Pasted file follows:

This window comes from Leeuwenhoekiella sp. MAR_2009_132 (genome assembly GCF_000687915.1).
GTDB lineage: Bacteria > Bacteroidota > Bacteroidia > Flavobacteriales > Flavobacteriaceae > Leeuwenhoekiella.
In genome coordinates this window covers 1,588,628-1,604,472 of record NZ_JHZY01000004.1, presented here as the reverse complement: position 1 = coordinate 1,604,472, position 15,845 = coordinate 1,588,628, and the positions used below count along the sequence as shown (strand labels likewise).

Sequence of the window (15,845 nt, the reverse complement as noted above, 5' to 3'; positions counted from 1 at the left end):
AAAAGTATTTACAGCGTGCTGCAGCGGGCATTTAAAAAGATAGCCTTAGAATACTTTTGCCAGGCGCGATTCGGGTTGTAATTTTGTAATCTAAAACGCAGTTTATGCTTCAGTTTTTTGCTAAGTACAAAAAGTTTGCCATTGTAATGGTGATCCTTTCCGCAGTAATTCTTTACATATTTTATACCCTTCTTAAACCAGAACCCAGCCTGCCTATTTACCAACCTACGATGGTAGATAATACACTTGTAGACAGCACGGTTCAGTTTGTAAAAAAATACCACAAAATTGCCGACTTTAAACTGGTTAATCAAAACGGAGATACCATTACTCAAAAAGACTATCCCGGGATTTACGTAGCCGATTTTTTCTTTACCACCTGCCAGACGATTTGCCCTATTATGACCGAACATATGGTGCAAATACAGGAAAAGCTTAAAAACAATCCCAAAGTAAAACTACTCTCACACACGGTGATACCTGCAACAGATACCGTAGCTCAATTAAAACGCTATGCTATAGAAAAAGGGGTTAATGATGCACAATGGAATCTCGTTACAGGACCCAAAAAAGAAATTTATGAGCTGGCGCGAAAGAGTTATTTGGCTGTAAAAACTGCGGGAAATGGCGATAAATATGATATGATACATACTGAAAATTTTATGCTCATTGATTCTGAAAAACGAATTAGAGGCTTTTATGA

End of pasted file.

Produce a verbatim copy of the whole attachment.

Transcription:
This window comes from Leeuwenhoekiella sp. MAR_2009_132 (genome assembly GCF_000687915.1).
GTDB lineage: Bacteria > Bacteroidota > Bacteroidia > Flavobacteriales > Flavobacteriaceae > Leeuwenhoekiella.
In genome coordinates this window covers 1,588,628-1,604,472 of record NZ_JHZY01000004.1, presented here as the reverse complement: position 1 = coordinate 1,604,472, position 15,845 = coordinate 1,588,628, and the positions used below count along the sequence as shown (strand labels likewise).

Sequence of the window (15,845 nt, the reverse complement as noted above, 5' to 3'; positions counted from 1 at the left end):
AAAAGTATTTACAGCGTGCTGCAGCGGGCATTTAAAAAGATAGCCTTAGAATACTTTTGCCAGGCGCGATTCGGGTTGTAATTTTGTAATCTAAAACGCAGTTTATGCTTCAGTTTTTTGCTAAGTACAAAAAGTTTGCCATTGTAATGGTGATCCTTTCCGCAGTAATTCTTTACATATTTTATACCCTTCTTAAACCAGAACCCAGCCTGCCTATTTACCAACCTACGATGGTAGATAATACACTTGTAGACAGCACGGTTCAGTTTGTAAAAAAATACCACAAAATTGCCGACTTTAAACTGGTTAATCAAAACGGAGATACCATTACTCAAAAAGACTATCCCGGGATTTACGTAGCCGATTTTTTCTTTACCACCTGCCAGACGATTTGCCCTATTATGACCGAACATATGGTGCAAATACAGGAAAAGCTTAAAAACAATCCCAAAGTAAAACTACTCTCACACACGGTGATACCTGCAACAGATACCGTAGCTCAATTAAAACGCTATGCTATAGAAAAAGGGGTTAATGATGCACAATGGAATCTCGTTACAGGACCCAAAAAAGAAATTTATGAGCTGGCGCGAAAGAGTTATTTGGCTGTAAAAACTGCGGGAAATGGCGATAAATATGATATGATACATACTGAAAATTTTATGCTCATTGATTCTGAAAAACGAATTAGAGGCTTTTATGA